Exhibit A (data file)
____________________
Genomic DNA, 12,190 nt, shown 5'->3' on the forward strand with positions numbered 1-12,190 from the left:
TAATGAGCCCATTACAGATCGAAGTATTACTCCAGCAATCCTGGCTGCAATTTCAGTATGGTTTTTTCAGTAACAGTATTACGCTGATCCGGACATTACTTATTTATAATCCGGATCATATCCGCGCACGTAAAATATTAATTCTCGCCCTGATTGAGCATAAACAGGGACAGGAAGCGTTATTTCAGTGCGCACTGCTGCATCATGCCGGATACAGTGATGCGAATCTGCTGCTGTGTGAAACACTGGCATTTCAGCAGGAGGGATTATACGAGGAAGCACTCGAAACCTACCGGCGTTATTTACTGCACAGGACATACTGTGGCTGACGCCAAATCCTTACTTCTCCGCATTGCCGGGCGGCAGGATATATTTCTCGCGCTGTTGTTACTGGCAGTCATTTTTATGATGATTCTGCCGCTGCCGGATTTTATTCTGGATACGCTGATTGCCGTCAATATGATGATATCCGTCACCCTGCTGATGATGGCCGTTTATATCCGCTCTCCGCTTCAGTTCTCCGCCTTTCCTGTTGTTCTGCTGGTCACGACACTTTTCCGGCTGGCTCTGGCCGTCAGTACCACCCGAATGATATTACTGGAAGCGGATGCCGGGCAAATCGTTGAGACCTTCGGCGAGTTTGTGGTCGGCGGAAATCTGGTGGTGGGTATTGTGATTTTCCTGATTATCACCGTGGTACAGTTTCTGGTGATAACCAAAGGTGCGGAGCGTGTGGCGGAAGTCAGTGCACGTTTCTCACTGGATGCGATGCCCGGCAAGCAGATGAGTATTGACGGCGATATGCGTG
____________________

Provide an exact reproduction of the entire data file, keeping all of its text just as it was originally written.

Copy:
Genomic DNA, 12,190 nt, shown 5'->3' on the forward strand with positions numbered 1-12,190 from the left:
TAATGAGCCCATTACAGATCGAAGTATTACTCCAGCAATCCTGGCTGCAATTTCAGTATGGTTTTTTCAGTAACAGTATTACGCTGATCCGGACATTACTTATTTATAATCCGGATCATATCCGCGCACGTAAAATATTAATTCTCGCCCTGATTGAGCATAAACAGGGACAGGAAGCGTTATTTCAGTGCGCACTGCTGCATCATGCCGGATACAGTGATGCGAATCTGCTGCTGTGTGAAACACTGGCATTTCAGCAGGAGGGATTATACGAGGAAGCACTCGAAACCTACCGGCGTTATTTACTGCACAGGACATACTGTGGCTGACGCCAAATCCTTACTTCTCCGCATTGCCGGGCGGCAGGATATATTTCTCGCGCTGTTGTTACTGGCAGTCATTTTTATGATGATTCTGCCGCTGCCGGATTTTATTCTGGATACGCTGATTGCCGTCAATATGATGATATCCGTCACCCTGCTGATGATGGCCGTTTATATCCGCTCTCCGCTTCAGTTCTCCGCCTTTCCTGTTGTTCTGCTGGTCACGACACTTTTCCGGCTGGCTCTGGCCGTCAGTACCACCCGAATGATATTACTGGAAGCGGATGCCGGGCAAATCGTTGAGACCTTCGGCGAGTTTGTGGTCGGCGGAAATCTGGTGGTGGGTATTGTGATTTTCCTGATTATCACCGTGGTACAGTTTCTGGTGATAACCAAAGGTGCGGAGCGTGTGGCGGAAGTCAGTGCACGTTTCTCACTGGATGCGATGCCCGGCAAGCAGATGAGTATTGACGGCGATATGCGTG